It’s probably time for Joe Arpaio to log off the internet

"When someone commits a crime, they must do the time."

Former Maricopa County Sheriff Joe Arpaio avoids a question from a member of the community. CREDIT:  Ralph Freso/Getty Images
Former Maricopa County Sheriff Joe Arpaio avoids a question from a member of the community. CREDIT: Ralph Freso/Getty Images

Former Maricopa County Sheriff Joe Arpaio, who was convicted of criminal contempt last July and served no jail time, tweeted Tuesday that “when someone commits a crime, they must do the time.”

As the county’s top lawman, Arpaio was best known for running a tent city prison he called a “concentration camp” in which he tortured hundreds of immigrants and minorities. Now he’s running for Senate in Arizona against former Arizona state legislator Kelli Ward and Rep. Martha McSally (R-AZ).

On Tuesday, the former sheriff, who was pardoned by President Trump last August, tweeted a poll with the caption, “When someone commits a crime, they must do the time. Taxpayers pay for their accommodations. Which ‘type’ of accommodations do you prefer to provide a criminal? Keep in mind ‘criminals’ shouldn’t want to make a returned visit.

The poll asked taxpayers to pick between a “hotel with foot delivery” and a “tent city the hard way.” After initially deleting the tweet, he reposted it again minutes later with no visible edits.

The poll itself appeared to be in reference to the Trump administration’s “zero-tolerance” immigration policy, which has resulted in thousands of undocumented immigrant children being separated from their parents at the U.S.-Mexico border and thrown into juvenile detention centers or “tent cities,” many of which have histories of abuse, neglect, or mismanagement.


Arpaio previously criticized the parents of those children, claiming they deserved to be punished for daring to cross the border without documentation. “Why don’t we blame the families, the adults, for taking the chance, violating the law, coming across our border with these young kids? They’re the ones who should be held responsible,” he said during an interview with CNN in June.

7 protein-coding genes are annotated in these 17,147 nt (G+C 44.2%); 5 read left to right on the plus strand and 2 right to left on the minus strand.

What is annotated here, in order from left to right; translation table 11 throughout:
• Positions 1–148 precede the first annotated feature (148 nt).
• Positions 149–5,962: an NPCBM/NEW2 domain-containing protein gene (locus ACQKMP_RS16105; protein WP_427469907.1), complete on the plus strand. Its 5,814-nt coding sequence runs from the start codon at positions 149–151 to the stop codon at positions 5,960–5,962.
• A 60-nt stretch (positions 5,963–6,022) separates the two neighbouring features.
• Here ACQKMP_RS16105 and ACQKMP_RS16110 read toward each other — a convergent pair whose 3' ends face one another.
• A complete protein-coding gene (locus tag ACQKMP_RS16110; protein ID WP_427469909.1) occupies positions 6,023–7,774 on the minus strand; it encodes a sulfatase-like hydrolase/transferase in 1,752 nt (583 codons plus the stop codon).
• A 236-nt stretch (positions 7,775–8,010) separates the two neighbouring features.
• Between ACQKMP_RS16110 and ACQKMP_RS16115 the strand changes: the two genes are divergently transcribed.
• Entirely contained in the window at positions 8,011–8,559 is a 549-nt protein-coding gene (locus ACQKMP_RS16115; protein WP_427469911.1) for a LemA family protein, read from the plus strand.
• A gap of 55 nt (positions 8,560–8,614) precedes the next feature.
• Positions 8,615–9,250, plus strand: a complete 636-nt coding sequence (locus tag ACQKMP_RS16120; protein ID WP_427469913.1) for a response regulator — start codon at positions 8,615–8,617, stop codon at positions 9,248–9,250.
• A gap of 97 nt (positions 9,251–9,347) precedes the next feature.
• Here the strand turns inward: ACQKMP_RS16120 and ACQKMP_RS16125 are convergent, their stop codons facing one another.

Arpaio’s tweet also glossed over the fact that the former sheriff has cost taxpayers plenty of money himself. As ThinkProgress noted last August, a federal judge charged Arpaio with criminal contempt in October 2016, “for his ‘flagrant disregard’ of a 2011 order to obey the U.S. Constitution by ceasing to racially profile the Latinx community in his state.”

“The racial profiling lawsuit against Arpaio, first filed in 2007, has racked up almost $56 million in taxpayer costs since then,” ThinkProgress’ Esther Yu Hsi Lee reported at the time.

Despite this, Trump had nothing but good things to say about Arpaio in his official pardon on August 25:

Throughout his time as Sheriff, Arpaio continued his life’s work of protecting the public from the scourges of crime and illegal immigration… Sheriff Joe Arpaio is now eighty-five years old, and after more than fifty years of admirable service to our Nation, he is worthy candidate for a Presidential pardon.

Arpaio now sits at the bottom of the field in Arizona’s Republican primary to replace Sen. Jeff Flake (R-AZ), who is retiring. He has not managed to crack 30 percent support in any poll — McSally, by contrast, hasn’t fallen below 30 percent in any poll — and some have subsequently raised questions about whether Arpaio wants to win the race at all or if it’s all a ploy to raise money for his legal fund.

In April, Arpaio lashed out at those critics, speaking to ThinkProgress at an event in Arizona.

“I already raised half a million dollars in two months. I’m in it to win,” he said. “For all those people who say I’m just doing this — like Flake — ‘He’s not serious,’ I’m going to tell you, I am running to win. They can say whatever they want, that I’m just doing it to get publicity. I can get publicity every day. I do anyway. I don’t have to run for Senate to get any publicity.”